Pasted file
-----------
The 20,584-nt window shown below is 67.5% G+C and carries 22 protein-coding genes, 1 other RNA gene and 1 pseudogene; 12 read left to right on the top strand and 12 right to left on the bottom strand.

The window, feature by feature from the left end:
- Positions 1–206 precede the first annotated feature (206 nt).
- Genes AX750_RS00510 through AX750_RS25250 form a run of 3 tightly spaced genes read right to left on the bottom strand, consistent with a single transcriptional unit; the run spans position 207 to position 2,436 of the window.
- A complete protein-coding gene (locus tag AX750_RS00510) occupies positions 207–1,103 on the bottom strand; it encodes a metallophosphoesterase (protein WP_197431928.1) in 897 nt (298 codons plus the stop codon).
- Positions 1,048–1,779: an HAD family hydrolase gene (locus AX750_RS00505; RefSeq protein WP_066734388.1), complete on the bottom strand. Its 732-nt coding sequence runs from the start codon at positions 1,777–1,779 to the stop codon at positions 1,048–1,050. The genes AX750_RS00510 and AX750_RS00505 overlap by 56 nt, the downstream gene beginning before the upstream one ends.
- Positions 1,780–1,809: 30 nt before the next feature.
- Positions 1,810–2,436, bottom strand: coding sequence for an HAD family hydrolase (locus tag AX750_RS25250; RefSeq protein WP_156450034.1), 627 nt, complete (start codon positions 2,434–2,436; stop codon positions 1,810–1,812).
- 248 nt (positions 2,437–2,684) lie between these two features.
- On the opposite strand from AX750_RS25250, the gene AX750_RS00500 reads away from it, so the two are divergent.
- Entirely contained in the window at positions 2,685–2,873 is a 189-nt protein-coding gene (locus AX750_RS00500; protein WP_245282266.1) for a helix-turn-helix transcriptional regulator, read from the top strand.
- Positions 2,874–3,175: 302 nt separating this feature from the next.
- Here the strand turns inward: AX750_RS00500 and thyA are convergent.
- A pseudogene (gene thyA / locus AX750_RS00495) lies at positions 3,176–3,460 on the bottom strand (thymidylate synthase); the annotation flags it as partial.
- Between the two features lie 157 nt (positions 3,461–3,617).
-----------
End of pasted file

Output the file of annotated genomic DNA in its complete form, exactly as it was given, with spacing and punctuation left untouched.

The 20,584-nt window shown below is 67.5% G+C and carries 22 protein-coding genes, 1 other RNA gene and 1 pseudogene; 12 read left to right on the top strand and 12 right to left on the bottom strand.

The window, feature by feature from the left end:
- Positions 1–206 precede the first annotated feature (206 nt).
- Genes AX750_RS00510 through AX750_RS25250 form a run of 3 tightly spaced genes read right to left on the bottom strand, consistent with a single transcriptional unit; the run spans position 207 to position 2,436 of the window.
- A complete protein-coding gene (locus tag AX750_RS00510) occupies positions 207–1,103 on the bottom strand; it encodes a metallophosphoesterase (protein WP_197431928.1) in 897 nt (298 codons plus the stop codon).
- Positions 1,048–1,779: an HAD family hydrolase gene (locus AX750_RS00505; RefSeq protein WP_066734388.1), complete on the bottom strand. Its 732-nt coding sequence runs from the start codon at positions 1,777–1,779 to the stop codon at positions 1,048–1,050. The genes AX750_RS00510 and AX750_RS00505 overlap by 56 nt, the downstream gene beginning before the upstream one ends.
- Positions 1,780–1,809: 30 nt before the next feature.
- Positions 1,810–2,436, bottom strand: coding sequence for an HAD family hydrolase (locus tag AX750_RS25250; RefSeq protein WP_156450034.1), 627 nt, complete (start codon positions 2,434–2,436; stop codon positions 1,810–1,812).
- 248 nt (positions 2,437–2,684) lie between these two features.
- On the opposite strand from AX750_RS25250, the gene AX750_RS00500 reads away from it, so the two are divergent.
- Entirely contained in the window at positions 2,685–2,873 is a 189-nt protein-coding gene (locus AX750_RS00500; protein WP_245282266.1) for a helix-turn-helix transcriptional regulator, read from the top strand.
- Positions 2,874–3,175: 302 nt separating this feature from the next.
- Here the strand turns inward: AX750_RS00500 and thyA are convergent.
- A pseudogene (gene thyA / locus AX750_RS00495) lies at positions 3,176–3,460 on the bottom strand (thymidylate synthase); the annotation flags it as partial.
- Between the two features lie 157 nt (positions 3,461–3,617).